Skip to comments.Top 50 Preparedness Items (and why)
Posted on 10/12/2012 1:43:44 PM PDT by Kartographer
1. Water Purifier 2. Water Containers 3. Wood Matches 4. Buckets 5. Bleach 6. Flashlights 7. Toilet Paper 8. Alternative Cooking Source 9. Dutch Oven 10. Solar Oven 11. Manual Wheat Grinder 12. Heavy-Duty Pull Cart 13. Hatchet, Ax, and Maul 14. Tree-Felling Ax 15. Rope 16. Tarps 17. Manual Can Opener(s 18. Heirloom Garden Seed 19. Garden Tools 20. Wheelbarrow 21. Canning Supplies 22. Wash Tub, Clothes Pens, Hand Agitator & Wringer Mop Bucket 23. Emergency Candles 24. Oil Lamps 25. ABC Fire Extinguisher26. Board Games & Cards 27. Childrens Crafts & Activities 28. Camp Toilet 29. Alternative Heat Source 30. Fuel 31. Heavy-Mil Plastic Sheeting 32. Basic Tools & Misc 33. Basic Auto-Repair Tools 34. Wood sheeting & 2 X 4s 35. Snake Bite Kit 36. Wind-Up or Solar Powered Radio 37. Two-Way Radios 38. Batteries 39. Swiss Army Knife 40. Hunting Knife 41. Binoculars 42. Weapons 43. Ammo 44. Fishing Gear 45. Topographical Maps 46. Compass 47. Backpack 48. Camp Gear 49. Reference Books 50. Alternative Transportation
(Excerpt) Read more at survivethecomingcollapse.com ...
I Think that 34. Wood Sheeting and 2X4's is a often overlooked items and 12. Heavy Pull Cart is one that I haven't seen on such list, but would be a big plus in a shtf situation.
For your consideration, discussion and critique.
Please consider this our Weekly Preppers’Thread to post progress, good buys, DIY projects, advice and ideas .
Make ammo #1 and you have all the tools you need to acquire the rest of the stuff later.
..i’m sure that is the plan of the “entitlement” crowd..
There are three precious metals when it comes to being prepared.
Gold, silver and lead.
Well, I’m getting there...Every paycheck we get a few more things. We have a good well and live on a lake, but I know I should get a portable water purifier in case we have to be on the run. I suppose I should purchase that next. I always thought we would just boil water if necessary, but I can see how that wouldn’t always be feasible.
I have stuff and guns and ammo. Come to my place for stuff and I may have more guns and ammo.........and fertilizer.
For the long run, just got a 175# crossbow and 80# crossbow pistol to go along with my old 50# xbow pistol. The 175# will bring down a deer and hogs, the two pistols are good enough for varmints around here. Still need to lay in a large enough supply of broadheads, shafts and fletches. For the most part, would be reusable.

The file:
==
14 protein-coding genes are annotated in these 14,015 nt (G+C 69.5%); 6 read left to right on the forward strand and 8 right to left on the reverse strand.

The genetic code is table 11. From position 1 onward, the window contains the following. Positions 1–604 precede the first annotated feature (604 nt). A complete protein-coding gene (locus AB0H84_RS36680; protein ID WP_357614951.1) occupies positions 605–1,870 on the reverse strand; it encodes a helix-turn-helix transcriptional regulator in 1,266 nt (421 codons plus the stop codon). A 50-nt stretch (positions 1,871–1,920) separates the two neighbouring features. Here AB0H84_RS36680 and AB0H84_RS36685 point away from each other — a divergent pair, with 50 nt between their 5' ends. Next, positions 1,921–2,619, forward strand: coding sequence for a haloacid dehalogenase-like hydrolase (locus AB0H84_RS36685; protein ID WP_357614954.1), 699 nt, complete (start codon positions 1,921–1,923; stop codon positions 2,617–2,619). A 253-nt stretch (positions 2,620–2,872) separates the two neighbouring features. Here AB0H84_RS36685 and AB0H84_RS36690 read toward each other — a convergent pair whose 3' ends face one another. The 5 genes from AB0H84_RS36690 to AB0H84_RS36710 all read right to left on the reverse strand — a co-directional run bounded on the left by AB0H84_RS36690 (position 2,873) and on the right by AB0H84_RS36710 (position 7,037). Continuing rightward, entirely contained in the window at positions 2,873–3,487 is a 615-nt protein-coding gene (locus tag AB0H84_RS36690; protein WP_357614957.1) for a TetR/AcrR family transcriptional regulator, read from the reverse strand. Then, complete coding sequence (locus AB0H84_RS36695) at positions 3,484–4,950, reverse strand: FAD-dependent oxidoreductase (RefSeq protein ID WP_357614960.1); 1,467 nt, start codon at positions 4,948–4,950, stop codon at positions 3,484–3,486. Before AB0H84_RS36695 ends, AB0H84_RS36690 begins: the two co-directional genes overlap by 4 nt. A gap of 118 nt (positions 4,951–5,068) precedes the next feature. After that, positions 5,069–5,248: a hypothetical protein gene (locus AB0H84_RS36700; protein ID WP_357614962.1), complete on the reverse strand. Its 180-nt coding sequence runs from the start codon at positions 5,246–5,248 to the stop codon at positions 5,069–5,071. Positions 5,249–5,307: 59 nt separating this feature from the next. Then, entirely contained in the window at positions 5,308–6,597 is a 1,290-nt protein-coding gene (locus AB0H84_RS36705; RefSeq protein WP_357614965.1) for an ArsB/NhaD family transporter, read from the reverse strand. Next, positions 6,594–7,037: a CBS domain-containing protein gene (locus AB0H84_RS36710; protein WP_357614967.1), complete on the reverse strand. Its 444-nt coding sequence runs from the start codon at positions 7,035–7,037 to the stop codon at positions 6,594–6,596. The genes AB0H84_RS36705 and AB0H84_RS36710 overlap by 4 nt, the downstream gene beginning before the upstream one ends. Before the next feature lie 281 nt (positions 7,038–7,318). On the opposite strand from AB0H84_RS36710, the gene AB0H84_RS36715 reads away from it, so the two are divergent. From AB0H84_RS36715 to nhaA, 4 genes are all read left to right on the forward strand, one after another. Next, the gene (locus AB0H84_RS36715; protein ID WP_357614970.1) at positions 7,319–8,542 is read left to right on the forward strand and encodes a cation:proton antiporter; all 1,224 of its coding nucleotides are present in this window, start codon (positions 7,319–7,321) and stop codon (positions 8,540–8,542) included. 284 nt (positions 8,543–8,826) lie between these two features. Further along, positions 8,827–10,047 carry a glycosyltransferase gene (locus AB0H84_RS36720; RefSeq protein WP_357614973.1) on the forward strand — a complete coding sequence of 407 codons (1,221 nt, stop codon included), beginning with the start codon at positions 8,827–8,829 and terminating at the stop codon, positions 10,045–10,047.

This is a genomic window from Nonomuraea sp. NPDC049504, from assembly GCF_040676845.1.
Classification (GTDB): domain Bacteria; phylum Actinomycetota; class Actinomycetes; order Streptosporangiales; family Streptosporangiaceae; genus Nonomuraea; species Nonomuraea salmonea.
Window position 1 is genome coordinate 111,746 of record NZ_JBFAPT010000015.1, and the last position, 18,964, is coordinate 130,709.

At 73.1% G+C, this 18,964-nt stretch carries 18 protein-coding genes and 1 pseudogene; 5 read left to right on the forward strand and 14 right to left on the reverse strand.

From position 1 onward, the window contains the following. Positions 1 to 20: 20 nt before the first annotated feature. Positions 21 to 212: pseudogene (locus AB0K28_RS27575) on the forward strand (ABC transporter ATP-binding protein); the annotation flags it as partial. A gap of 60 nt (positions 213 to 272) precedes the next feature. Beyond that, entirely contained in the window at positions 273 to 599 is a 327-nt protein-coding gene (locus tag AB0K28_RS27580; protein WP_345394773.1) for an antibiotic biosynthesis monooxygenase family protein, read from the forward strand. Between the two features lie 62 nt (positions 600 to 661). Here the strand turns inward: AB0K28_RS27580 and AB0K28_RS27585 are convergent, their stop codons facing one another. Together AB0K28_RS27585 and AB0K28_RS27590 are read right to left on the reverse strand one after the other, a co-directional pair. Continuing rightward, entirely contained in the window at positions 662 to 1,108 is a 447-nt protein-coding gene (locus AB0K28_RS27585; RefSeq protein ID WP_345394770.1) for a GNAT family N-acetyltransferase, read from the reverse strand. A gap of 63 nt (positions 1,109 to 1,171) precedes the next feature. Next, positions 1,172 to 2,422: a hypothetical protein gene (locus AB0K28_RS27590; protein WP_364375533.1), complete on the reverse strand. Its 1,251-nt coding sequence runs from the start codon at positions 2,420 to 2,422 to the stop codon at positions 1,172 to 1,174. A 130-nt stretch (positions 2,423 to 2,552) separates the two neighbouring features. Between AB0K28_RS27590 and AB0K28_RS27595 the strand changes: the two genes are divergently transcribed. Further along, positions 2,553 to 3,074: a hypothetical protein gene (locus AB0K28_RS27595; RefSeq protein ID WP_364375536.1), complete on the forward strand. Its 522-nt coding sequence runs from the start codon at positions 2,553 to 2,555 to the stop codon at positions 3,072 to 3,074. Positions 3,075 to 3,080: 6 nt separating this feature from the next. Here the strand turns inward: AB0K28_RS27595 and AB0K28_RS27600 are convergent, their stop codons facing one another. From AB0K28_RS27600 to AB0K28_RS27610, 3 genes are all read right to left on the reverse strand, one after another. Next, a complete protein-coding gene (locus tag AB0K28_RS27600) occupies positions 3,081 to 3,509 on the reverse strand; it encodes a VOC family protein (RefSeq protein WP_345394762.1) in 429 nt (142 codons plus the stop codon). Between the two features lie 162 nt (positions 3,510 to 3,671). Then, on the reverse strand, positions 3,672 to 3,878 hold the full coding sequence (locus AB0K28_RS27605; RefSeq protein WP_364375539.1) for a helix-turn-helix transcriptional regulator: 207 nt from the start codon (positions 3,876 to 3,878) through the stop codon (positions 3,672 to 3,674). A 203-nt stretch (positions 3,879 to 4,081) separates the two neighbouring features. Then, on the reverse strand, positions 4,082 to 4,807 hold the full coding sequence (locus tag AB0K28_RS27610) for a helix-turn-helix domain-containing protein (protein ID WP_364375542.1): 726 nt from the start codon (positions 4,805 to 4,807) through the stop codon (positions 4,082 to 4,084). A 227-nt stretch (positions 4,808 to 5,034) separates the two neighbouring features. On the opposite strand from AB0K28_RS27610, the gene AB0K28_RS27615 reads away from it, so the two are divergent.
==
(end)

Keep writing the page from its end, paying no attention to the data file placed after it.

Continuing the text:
I personally think the number one thing one should do if there is an economic collapse is to live in a rural area. I don’t mean in an area so remote you have to live off the land.
I mean an area where you have neighbors within a mile or two who you can get to know and depend on. They should also be able to depend on you.
Other than that, have a lot of stuff which everyone wants so you can trade.
WRT the heavy pull cart, you can find some interesting items along those lines when looking at game hauling carts. They’re lightweight, have good tires and are specifically designed to allow a reasonably fit individual to haul 200+ pounds of animal carcass through variable terrain.
Looking at the list, we’re in pretty good shape. BTW, I’ve just converted from Swiss Alpenflage to Bundeswehr flecktarn. Newer gear, better fit and a nice Goretex suit for $40! Yuo can even find flectarn knee and elbow pads.
I wouldn’t call this a list of “items”. It contains too many categories such as “camp gear”. lol
A few notes:
1. Water filters. Learn to recognize limestone rock, which can filter water almost as well.
2. Containers are lovely. Remember that they can often be ‘nested’, so for example, a 5 gallon container can have a 4, 3, 2, 1, .5, and .25 gallon containers inside it, taking much less area. Remember lids.
3. Wood matches? Why not 3/$1 disposable lighters? (And a Zippo, for when it is really windy out.)
4. Can be redundant with 2. above.
5. Bleach is good, but it is liquid and messy. Instead get a small box of dry sodium hypochlorite at a hardware store, and make your own bleach with water. 1 box = many gallons.
6. I like flashlights. In addition to battery powered, they now sell cheap hand powered in some dollar stores.
7. TP. Get an enema bag with hose and pre-wash your bottom. This will save a lot of TP.
11. Manual wheat grinder. Don’t forget your manual meat grinder, as eating anything solid when you have dental, oral or throat problems is a major pain.
12. Pull cart. Only take the parts you cannot fab, saving a lot of space and weight. This means axle, wheels and bearings.
Innovation Factory IF-221 Trucker’s Friend All-Purpose and Rescue Tool
Stanley FatMax Xtreme Fubar
Generic bolt cutters
37. Two-Way Radios. This is tricky, because while they have the range, you have to be careful about power supply. And everyone who uses them must use radio discipline. That is, communicating only at certain predesignated times, just before moving to a new location, and using just a few alphanumeric words.